MH: But were you surprised is what I’m asking, that he apologize in that way when clearly there is a case against Joe that he himself has made on the debate stage occasionally?

ZT: You know, the real key thing that people care about is where we’re going and our points of agreement are pretty great.

MH: Okay, you’re not gonna answer that question. I get it. I’ll say for you that I was very sad to see him apologize. There was no need to apologize. Your op-ed was excellent and reasonable. Just to be clear, the Sanders campaign had no idea you were going to write that?

ZT: I’m an academic and writing on my own.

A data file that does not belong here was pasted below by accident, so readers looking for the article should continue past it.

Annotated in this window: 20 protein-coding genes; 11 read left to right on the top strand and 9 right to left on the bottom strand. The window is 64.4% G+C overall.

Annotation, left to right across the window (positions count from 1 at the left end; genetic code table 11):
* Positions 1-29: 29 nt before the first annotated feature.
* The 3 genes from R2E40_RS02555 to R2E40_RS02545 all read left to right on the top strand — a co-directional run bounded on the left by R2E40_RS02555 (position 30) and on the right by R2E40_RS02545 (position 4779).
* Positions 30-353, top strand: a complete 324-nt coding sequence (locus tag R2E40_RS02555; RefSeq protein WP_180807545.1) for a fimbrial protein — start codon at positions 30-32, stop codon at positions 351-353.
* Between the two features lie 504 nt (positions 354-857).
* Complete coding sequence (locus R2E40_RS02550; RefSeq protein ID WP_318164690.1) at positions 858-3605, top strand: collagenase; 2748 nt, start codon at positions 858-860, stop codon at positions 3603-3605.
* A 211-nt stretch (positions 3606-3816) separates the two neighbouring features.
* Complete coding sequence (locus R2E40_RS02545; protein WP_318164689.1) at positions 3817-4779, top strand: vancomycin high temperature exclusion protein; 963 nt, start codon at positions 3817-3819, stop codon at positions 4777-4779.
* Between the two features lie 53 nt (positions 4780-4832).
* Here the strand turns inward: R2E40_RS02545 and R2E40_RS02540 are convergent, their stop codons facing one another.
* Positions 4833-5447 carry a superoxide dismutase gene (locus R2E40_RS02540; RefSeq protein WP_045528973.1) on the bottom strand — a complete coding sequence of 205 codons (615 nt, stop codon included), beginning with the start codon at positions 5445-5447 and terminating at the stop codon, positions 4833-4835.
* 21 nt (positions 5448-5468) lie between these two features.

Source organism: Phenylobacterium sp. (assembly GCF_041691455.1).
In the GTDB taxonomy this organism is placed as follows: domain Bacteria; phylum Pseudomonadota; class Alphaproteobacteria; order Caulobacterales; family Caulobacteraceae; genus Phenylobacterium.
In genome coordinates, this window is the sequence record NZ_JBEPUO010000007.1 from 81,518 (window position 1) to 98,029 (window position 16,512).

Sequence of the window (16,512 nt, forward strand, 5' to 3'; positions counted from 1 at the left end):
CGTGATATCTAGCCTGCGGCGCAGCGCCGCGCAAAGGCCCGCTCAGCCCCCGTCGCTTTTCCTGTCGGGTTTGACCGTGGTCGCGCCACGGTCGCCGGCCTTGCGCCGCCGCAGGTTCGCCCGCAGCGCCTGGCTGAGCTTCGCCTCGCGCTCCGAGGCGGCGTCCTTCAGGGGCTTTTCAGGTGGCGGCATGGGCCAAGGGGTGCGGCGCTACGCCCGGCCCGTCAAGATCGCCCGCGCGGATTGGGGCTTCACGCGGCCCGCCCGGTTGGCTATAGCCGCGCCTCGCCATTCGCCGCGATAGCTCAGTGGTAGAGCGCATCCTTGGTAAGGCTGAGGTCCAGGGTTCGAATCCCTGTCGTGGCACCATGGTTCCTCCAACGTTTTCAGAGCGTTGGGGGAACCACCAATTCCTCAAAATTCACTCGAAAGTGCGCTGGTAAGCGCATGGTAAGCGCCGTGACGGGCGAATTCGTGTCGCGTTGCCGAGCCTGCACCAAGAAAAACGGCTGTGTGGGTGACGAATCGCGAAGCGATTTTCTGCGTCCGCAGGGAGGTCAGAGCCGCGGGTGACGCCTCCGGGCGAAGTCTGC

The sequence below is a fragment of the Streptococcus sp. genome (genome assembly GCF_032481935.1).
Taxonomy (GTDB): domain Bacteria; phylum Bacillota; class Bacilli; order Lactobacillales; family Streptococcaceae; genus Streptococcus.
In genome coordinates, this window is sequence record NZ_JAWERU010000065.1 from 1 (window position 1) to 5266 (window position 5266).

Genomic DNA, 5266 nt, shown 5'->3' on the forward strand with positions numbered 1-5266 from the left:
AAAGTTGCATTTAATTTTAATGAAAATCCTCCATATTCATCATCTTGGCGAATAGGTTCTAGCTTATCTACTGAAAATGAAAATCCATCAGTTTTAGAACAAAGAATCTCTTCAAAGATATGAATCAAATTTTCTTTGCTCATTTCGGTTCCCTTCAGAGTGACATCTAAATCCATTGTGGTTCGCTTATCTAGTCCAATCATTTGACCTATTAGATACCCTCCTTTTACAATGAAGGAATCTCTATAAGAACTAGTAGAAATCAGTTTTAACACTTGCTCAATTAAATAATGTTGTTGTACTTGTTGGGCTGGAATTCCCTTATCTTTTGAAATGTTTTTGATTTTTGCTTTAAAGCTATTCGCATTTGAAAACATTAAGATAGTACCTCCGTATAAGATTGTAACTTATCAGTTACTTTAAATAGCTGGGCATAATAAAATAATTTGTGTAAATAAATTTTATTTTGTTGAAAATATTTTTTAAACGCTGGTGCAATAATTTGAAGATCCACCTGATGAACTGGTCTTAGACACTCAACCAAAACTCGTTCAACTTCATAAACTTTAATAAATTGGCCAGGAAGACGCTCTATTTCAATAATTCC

MH: I wish Bernie Sanders had written that, to be honest. Not only do I wish he had written it, I’m amazed he apologized for it. Just on Sanders, why Sanders over Warren especially when your big issue is fighting corruption and Elizabeth Warren says her main issue is fighting corruption and has been for a long time not just during this presidential campaign but back when she was a private citizen and a law professor? For a lot of progressives listening at home who are still torn between the two, why’d you go Bernie Sanders over Elizabeth Warren on fighting corruption?